Will work for cookies and clothes, bartering for business
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Small business owners sometimes choose not to receive money for their work. They might choose cookies, clothes, pedicures and even oil changes as payment. It’s known as bartering or the trading of services. Before I started my business, I participated in non-formal barter agreements to secure part-time freelance work. Others barter to get their business up and running. Still others want to land that big client to gain visibility and prove their worth. And don’t forget about business owners who provide complimentary services so they decide not to pay one another.
To barter is to trade. When you trade products you establish that the items are of equal worth, right? What about when you trade a service, like public relations, for a tangible product? Whether it’s perception or reality, I believe one person will be left feeling under-compensated (or under-bartered?).
I’ve seen instances in public relations bartering where professionals overcharge their services and others who completely undervalue themselves. In both cases, one or both (the service or the product) feel they lost out.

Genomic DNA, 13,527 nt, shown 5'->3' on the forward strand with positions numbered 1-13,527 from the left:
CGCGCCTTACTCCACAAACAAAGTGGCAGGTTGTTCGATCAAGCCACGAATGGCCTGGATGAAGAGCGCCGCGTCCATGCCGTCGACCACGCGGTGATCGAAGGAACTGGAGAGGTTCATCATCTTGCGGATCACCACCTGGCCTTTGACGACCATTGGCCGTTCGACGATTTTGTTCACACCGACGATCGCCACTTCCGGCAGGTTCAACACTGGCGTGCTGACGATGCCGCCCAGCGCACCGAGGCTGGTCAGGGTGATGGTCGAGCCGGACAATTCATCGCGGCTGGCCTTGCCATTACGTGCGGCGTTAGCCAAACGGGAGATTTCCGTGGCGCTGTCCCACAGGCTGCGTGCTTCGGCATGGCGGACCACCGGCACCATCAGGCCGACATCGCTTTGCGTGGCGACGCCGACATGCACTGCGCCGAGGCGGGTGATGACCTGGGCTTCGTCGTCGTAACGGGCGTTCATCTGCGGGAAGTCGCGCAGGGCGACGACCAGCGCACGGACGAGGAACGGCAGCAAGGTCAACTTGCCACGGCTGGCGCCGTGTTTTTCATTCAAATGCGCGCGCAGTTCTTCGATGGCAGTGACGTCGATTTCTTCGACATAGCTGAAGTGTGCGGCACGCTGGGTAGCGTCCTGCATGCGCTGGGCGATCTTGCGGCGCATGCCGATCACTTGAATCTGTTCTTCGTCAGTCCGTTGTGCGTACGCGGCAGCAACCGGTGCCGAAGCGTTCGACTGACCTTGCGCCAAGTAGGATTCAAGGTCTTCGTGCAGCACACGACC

Whether it’s perception or reality, I believe one person feels as though they lost out on the agreement (not to mention it screws up the fee structure for other PR professionals).
Carrie Kerpen, president, The K Buzz scored a large gifting company when she and her husband started their business. The client paid them in gifts that they could send to other clients. The work The K Buzz did for this client worked out exceptionally well and it turned into a full-time client.
This scenario landed the ideal result, but it is not always the case.
I love clothes and cookies, but it doesn’t mean I’m willing to barter for them. Perhaps right out of college this would have been an attractive arrangement.
What if we began paying one another in money as opposed to a traditional barter? Doesn’t the idea of payment make us more accountable to prices we quote?
I spoke with a marketing colleague who refuses to barter with anyone. She tells them outright that she’ll trade cash, not services. One of her accounts is a salon where she has a certain amount to spend there each month. She puts money back into their business and they put money in hers. It’s an equal trade for both.
Do you have a successful service for product barter story? A negative one? I’m interested in your thoughts.
P.S. I love peanut butter cookies.